Dysteria spp. is generally ovoid in
shape with a flattened ventral surface from which the cilia extend. The
dorsal surface is dome-shaped, ribbed longitudinally, and unciliated.
A large podite is placed posteriorly. Typically, the right lateral edge of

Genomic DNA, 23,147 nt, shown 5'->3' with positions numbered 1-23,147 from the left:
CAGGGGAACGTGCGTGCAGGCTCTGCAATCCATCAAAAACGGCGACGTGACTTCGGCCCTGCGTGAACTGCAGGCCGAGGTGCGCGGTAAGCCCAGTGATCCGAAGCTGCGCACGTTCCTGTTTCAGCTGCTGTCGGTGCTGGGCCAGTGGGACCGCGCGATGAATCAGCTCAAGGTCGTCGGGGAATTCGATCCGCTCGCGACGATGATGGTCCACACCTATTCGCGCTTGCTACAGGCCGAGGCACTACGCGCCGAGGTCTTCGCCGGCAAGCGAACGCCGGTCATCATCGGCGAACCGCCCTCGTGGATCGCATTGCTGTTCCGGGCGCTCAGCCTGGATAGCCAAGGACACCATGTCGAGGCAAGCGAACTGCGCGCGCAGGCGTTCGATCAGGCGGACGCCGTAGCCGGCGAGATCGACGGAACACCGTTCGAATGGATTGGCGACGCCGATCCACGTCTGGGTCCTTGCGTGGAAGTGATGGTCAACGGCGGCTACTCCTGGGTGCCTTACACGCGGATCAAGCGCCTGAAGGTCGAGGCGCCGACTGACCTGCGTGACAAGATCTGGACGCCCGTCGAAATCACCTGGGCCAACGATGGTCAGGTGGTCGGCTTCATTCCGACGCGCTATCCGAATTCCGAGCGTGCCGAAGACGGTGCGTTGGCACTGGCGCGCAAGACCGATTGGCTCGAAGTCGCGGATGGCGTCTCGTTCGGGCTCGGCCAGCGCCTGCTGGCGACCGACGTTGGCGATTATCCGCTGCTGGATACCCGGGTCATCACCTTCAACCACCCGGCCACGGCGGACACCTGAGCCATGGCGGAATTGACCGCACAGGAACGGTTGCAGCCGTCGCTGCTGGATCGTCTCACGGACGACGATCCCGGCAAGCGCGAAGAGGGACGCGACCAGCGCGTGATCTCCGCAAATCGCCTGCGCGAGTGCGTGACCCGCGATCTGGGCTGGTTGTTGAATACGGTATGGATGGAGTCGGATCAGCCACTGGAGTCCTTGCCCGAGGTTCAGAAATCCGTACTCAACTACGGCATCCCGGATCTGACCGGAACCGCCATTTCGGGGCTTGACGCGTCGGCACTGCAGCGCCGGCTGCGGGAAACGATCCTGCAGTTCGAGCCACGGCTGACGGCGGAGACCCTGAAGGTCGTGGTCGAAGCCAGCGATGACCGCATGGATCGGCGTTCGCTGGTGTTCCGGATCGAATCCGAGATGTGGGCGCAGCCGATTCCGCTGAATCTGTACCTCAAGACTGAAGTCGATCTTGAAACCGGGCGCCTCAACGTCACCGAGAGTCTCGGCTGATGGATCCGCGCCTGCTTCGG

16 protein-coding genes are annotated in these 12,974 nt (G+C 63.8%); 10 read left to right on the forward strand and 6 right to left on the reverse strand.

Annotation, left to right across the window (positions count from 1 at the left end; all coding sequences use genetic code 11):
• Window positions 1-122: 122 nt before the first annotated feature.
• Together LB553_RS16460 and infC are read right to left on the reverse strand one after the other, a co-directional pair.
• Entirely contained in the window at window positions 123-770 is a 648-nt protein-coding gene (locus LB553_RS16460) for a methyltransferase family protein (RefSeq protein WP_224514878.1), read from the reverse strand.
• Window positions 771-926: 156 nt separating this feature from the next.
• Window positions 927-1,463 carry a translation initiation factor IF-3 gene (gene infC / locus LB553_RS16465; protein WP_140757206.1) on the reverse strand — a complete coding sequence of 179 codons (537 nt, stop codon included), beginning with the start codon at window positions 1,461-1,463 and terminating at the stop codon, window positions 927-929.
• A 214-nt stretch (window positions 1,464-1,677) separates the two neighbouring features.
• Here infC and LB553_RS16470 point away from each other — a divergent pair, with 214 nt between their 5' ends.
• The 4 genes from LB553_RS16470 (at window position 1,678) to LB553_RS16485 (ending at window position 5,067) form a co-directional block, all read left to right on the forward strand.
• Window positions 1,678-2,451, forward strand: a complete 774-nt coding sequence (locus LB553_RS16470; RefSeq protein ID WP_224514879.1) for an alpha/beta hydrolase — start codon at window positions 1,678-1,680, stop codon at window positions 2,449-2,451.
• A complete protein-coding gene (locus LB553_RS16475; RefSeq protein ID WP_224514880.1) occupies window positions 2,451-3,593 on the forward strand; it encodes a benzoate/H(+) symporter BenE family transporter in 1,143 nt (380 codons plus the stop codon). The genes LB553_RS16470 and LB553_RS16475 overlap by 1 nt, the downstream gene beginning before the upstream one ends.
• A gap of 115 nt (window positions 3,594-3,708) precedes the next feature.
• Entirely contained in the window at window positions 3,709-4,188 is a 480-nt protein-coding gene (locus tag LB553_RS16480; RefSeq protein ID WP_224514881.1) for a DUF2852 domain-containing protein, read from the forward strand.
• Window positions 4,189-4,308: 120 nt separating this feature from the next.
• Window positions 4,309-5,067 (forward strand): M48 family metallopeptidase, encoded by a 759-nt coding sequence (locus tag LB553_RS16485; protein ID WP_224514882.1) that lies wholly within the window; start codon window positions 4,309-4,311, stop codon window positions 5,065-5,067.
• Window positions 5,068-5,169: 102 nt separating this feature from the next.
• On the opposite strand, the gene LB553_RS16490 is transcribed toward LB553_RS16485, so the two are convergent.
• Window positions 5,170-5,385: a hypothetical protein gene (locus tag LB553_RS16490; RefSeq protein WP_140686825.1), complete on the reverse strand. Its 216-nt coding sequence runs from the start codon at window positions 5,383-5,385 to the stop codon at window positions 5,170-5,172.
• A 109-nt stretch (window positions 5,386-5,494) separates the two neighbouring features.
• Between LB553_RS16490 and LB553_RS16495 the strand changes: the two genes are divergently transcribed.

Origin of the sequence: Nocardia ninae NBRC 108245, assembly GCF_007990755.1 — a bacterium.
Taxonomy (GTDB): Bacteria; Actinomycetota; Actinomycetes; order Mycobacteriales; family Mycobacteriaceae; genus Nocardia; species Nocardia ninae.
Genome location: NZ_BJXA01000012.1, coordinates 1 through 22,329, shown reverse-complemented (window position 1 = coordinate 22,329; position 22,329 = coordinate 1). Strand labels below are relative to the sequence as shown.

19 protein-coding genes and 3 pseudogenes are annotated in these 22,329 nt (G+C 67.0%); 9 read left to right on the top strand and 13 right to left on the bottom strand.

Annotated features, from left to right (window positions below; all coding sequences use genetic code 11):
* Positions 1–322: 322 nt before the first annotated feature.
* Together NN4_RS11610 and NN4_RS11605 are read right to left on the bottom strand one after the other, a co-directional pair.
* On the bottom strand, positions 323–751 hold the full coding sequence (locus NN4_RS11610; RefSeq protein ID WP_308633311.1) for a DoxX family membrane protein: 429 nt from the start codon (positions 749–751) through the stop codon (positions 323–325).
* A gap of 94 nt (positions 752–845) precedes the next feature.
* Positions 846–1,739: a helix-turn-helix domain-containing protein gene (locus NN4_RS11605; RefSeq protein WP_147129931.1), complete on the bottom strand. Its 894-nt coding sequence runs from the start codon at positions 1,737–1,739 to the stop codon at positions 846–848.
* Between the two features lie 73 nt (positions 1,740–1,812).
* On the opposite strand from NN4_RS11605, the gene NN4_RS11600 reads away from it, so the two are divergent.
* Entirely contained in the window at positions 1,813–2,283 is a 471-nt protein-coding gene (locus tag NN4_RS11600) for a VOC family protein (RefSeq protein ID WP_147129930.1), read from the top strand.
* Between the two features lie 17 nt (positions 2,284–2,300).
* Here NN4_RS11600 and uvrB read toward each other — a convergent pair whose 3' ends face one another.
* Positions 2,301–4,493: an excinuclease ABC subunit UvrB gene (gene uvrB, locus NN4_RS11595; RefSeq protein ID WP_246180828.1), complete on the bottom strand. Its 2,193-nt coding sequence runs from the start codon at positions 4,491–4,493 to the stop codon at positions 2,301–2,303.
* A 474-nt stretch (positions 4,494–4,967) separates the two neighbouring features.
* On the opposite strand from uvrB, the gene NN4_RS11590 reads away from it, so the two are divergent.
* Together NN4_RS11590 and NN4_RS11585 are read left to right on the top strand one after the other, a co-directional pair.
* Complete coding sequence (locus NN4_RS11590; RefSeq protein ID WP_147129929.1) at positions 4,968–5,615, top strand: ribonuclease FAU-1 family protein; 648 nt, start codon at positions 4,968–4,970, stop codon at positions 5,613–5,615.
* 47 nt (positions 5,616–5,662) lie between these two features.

each cell has a cleft. This
genus has a large, central macronucleus and two contractile vacuoles (Carey,
In the Indian River Lagoon, Dysteria spp. is
commonly found on seagrass blades.
Report by: K. Hill,
Smithsonian Marine Station
Submit additional information, photos or comments to:
Page last updated: March 3, 2003